Cloud Service Failure: 3 Things to Know

January 23, 2018

A new report from AIR and Lloyd’s of London that examines the cyber risk associated with the failure of cloud service providers has just been released. This report highlights how 12.4 million businesses in the U.S.—the most established cyber insurance market—would be impacted financially by downtime incidents lasting from hours to 11 days at several of the top cloud services providers.

With the insurance industry challenged to understand its exposure to systemic risk, this report offers insights that can help cyber insurers prepare for an extreme event that could trigger simultaneous claims from millions of companies. Some of the report’s key findings include:

1. Cloud service providers are a growing source of systemic cyber risk

The use of cloud computing services is increasing among businesses across the world, and that is creating systemic risk that insurers must monitor. There are three trends driving the increase:

  • Demand for cloud computing services is increasing. It’s projected that the public cloud industry will grow revenue at a compound annual growth rate of 36% between 2014 and 2026, which means many more companies will be using the cloud in some way.
  • Dependence on the cloud is increasing. In 2015, 25% of companies used IaaS (i.e. infrastructure as a service) as their primary environment, and that percentage is expected to rise to 37% in 2018. Similarly, as of 2015, 77% of companies used traditionally built IT on-premises infrastructure as the primary environment, and that percentage is expected to drop to 43% in 2018.
  • The cloud computing industry is highly concentrated. The industry market share of the top 15 cloud service providers is close to 70%, and with economies of scale favoring the leading providers, this trend is unlikely to end.

2. Multiple threat vectors can take down the cloud

Cyber insurers need to be aware of all the different ways a cloud provider can fail so that their policy language reflects the risk they are intending to take and they can avoid being surprised by non-affirmative, or “silent” cyber risks. The following are the four sources of threat that can impact a cloud service provider:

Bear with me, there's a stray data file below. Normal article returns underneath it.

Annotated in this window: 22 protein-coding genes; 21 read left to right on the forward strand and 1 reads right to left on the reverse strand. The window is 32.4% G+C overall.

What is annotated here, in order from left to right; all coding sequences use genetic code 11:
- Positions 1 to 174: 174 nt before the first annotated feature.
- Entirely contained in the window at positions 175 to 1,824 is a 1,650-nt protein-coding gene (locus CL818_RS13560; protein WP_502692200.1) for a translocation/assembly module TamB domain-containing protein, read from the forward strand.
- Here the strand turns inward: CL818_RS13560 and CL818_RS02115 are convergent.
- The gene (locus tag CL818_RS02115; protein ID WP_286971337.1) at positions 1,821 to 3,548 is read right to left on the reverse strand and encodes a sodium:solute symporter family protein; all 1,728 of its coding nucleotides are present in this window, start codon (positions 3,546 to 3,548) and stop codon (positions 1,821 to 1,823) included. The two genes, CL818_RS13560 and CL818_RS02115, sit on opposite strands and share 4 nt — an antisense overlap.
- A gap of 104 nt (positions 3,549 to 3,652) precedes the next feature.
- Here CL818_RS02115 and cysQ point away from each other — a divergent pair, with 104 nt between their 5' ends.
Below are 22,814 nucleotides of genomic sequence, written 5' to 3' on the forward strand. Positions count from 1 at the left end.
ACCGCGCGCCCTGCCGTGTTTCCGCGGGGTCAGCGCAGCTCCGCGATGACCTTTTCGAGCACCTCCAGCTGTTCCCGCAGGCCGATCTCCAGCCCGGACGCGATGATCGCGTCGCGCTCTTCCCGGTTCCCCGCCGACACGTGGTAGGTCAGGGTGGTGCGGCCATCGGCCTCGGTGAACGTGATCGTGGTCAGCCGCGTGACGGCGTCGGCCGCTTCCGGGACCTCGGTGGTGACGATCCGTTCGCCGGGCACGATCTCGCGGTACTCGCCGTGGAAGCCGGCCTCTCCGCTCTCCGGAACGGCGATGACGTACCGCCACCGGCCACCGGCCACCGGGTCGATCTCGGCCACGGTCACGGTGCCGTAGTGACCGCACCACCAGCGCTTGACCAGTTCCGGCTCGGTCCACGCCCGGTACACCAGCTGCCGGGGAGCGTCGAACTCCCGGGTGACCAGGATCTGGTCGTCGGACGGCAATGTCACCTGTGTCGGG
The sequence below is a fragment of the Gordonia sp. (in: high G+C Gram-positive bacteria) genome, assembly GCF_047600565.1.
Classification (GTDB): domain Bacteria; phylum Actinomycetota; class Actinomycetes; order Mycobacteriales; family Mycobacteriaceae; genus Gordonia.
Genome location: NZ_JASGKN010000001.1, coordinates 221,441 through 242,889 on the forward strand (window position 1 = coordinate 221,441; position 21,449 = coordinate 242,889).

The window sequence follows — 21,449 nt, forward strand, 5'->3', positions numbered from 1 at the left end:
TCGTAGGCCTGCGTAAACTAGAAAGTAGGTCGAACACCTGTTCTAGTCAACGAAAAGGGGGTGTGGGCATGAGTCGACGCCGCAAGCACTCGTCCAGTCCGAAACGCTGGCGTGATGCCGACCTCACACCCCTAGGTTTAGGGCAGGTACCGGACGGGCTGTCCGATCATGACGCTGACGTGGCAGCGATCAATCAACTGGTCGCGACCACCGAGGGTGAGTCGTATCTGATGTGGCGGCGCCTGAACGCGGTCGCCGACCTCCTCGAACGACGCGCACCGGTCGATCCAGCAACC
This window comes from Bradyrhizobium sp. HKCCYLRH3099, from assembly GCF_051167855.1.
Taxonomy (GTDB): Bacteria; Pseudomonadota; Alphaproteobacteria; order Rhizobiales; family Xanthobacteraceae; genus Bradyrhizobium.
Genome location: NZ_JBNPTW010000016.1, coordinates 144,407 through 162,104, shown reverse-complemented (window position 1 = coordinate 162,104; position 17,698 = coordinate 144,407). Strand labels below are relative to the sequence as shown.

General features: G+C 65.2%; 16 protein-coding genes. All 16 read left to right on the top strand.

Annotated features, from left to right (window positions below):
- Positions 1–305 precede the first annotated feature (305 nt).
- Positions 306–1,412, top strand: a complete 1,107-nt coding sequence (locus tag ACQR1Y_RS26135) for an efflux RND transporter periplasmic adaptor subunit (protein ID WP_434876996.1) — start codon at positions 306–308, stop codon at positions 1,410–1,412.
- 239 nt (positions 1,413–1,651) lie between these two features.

• Environmental. Natural disasters and failures of critical infrastructures on which the organization depends, but that are outside the control of the organization
  • Adversarial. Individuals, groups, organizations, or states that seek to exploit the organization’s cyber vulnerabilities
  • Accidental. Erroneous actions taken by individuals in the course of executing their everyday responsibilities
  • Structural. Failures of equipment, environmental controls, or software due to aging, resource depletion, or other circumstances that exceed expected operating parameters

3. Society is underinsured against the impact of cloud failure

The scenarios described in the report indicate that, if a cloud service provider were to fail, the insurance industry would currently provide relatively little relief. Given the state of the cyber insurance industry today, a cyber incident that takes a top three cloud provider offline in the U.S. for 3–6 days would result in ground-up losses of USD 5.3 to 19 billion and insured losses of just USD 1.1 to 3.5 billion. This large protection gap is the result of low penetration rates of cyber insurers, especially in the small and medium-size (SME) business segment, and the limited coverage being offered, which typically includes 8- to 24-hour waiting periods and low limits.

While there are many reasons why cyber insurance remains limited, a primary factor is a lack of understanding of exposure to systemic risk. With this paper, cyber insurers can gain new insights into this emerging threat and use the modeling approaches outlined to quantify the impact this type of event would have on their business.


Read the full report “Cloud Down — Impacts on the US economy”


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